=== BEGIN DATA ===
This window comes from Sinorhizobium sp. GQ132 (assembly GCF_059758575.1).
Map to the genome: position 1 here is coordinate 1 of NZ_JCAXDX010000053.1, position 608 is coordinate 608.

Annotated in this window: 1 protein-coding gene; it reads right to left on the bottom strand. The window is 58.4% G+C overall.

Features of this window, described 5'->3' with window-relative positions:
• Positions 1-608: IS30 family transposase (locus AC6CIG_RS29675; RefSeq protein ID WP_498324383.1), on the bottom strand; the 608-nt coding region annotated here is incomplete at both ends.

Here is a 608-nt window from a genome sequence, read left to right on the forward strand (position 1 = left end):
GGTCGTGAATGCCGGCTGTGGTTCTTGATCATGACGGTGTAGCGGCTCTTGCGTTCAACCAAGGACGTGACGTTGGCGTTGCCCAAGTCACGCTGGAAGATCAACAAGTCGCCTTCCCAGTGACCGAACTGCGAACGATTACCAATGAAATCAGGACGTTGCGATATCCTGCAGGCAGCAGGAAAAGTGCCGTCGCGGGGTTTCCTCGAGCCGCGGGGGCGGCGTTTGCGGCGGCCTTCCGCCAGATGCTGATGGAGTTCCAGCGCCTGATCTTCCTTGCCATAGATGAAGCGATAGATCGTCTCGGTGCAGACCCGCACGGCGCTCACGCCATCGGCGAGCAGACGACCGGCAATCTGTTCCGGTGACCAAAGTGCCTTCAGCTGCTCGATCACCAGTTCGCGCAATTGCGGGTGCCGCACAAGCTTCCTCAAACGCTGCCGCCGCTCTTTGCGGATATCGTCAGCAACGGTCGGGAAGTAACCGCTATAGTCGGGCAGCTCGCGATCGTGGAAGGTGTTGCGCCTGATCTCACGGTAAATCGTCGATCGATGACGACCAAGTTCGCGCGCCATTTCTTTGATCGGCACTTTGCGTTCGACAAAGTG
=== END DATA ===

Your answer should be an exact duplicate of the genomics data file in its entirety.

This window comes from Sinorhizobium sp. GQ132 (assembly GCF_059758575.1).
Map to the genome: position 1 here is coordinate 1 of NZ_JCAXDX010000053.1, position 608 is coordinate 608.

Annotated in this window: 1 protein-coding gene; it reads right to left on the bottom strand. The window is 58.4% G+C overall.

Features of this window, described 5'->3' with window-relative positions:
• Positions 1-608: IS30 family transposase (locus AC6CIG_RS29675; RefSeq protein ID WP_498324383.1), on the bottom strand; the 608-nt coding region annotated here is incomplete at both ends.

Here is a 608-nt window from a genome sequence, read left to right on the forward strand (position 1 = left end):
GGTCGTGAATGCCGGCTGTGGTTCTTGATCATGACGGTGTAGCGGCTCTTGCGTTCAACCAAGGACGTGACGTTGGCGTTGCCCAAGTCACGCTGGAAGATCAACAAGTCGCCTTCCCAGTGACCGAACTGCGAACGATTACCAATGAAATCAGGACGTTGCGATATCCTGCAGGCAGCAGGAAAAGTGCCGTCGCGGGGTTTCCTCGAGCCGCGGGGGCGGCGTTTGCGGCGGCCTTCCGCCAGATGCTGATGGAGTTCCAGCGCCTGATCTTCCTTGCCATAGATGAAGCGATAGATCGTCTCGGTGCAGACCCGCACGGCGCTCACGCCATCGGCGAGCAGACGACCGGCAATCTGTTCCGGTGACCAAAGTGCCTTCAGCTGCTCGATCACCAGTTCGCGCAATTGCGGGTGCCGCACAAGCTTCCTCAAACGCTGCCGCCGCTCTTTGCGGATATCGTCAGCAACGGTCGGGAAGTAACCGCTATAGTCGGGCAGCTCGCGATCGTGGAAGGTGTTGCGCCTGATCTCACGGTAAATCGTCGATCGATGACGACCAAGTTCGCGCGCCATTTCTTTGATCGGCACTTTGCGTTCGACAAAGTG